Why would I put somebody in front of a paying client who doesn’t sound enthusiastic about their vacancy? I appreciate you may have been approached for X amount of roles but to my client, their opportunity is the most important and they need to see that it’s the most important opportunity for you as well. Increase your chances of landing the role and don’t make me look unprofessional for putting forward somebody who appears to be treating this vacancy as a back-up or fishing expedition.
It isn’t uncommon for a lull in communication between me and my candidates to come about during a project. Patience is key; we can’t deliver results overnight. Please understand that, as the middle man, I’m also at the mercy of my client who will also be very busy and probably part of a larger chain of communication within their company. It’s about finding the right balance between being keen and being irritating. I will always do my best to touch base in this situation and will always relay feedback to you, positive or negative.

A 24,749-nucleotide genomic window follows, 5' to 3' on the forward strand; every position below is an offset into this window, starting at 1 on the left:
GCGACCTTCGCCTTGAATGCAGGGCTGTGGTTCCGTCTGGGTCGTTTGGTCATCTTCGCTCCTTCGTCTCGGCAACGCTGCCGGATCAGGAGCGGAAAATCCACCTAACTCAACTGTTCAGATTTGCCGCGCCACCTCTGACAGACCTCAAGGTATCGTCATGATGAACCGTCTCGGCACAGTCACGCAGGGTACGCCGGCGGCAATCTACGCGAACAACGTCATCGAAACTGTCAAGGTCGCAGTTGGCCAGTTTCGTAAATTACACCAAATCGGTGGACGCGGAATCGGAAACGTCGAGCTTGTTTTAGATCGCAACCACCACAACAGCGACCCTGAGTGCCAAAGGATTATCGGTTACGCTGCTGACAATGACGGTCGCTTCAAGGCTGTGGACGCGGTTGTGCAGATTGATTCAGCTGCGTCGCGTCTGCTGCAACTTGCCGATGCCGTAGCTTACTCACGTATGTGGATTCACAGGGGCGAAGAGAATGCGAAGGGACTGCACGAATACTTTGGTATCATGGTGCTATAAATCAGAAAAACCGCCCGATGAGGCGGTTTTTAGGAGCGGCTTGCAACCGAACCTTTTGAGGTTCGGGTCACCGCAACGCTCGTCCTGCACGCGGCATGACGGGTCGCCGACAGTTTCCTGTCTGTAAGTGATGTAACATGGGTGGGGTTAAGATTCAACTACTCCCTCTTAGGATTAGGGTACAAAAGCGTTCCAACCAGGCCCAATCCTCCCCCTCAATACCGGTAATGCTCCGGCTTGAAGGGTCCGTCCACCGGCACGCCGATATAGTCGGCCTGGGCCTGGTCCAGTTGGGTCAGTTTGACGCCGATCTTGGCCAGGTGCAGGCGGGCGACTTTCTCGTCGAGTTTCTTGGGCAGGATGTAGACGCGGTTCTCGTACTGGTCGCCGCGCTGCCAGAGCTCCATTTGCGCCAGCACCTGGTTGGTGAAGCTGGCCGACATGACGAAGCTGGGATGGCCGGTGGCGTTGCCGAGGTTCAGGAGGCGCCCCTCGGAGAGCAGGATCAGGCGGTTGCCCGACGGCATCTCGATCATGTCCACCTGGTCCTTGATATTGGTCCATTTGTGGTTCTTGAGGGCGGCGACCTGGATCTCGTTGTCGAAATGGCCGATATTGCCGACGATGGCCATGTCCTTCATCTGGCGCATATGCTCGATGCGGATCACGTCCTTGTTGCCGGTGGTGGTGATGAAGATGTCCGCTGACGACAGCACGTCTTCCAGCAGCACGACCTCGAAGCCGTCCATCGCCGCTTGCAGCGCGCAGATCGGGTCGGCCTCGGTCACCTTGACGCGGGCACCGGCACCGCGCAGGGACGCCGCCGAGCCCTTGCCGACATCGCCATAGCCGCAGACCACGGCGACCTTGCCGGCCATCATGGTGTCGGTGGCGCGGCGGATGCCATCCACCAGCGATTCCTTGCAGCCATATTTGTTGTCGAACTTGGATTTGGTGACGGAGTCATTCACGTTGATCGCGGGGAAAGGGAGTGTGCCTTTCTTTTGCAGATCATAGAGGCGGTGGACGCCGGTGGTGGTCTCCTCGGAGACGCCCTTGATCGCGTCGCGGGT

I respect that it’s likely you’ve become as successful as you are by taking risk or doing things your own way at some point. However, it aids mine and my colleagues’ process when candidates get on board with us from day one. If we ask for particular information there’s always a reason and it’s more than likely because our client requires it.
It takes money, time and resources to find the right candidate for a job. If you want to be taken seriously, it’s important that you’re seen as reliable. This doesn’t mean simply turning up for interviews; if we organise a time to speak and you get called into a meeting, drop me a quick line so we can rearrange. After all, we want to help you better your career and potential but making a good first impression is vital.
As a whole-of-market headhunter, I could be working three or four projects all for roles in different industries and sectors and will often have to swot up on relevant trends and affairs in order to talk to candidates. It’s a part of the job that I see benefitting me greatly in the long term.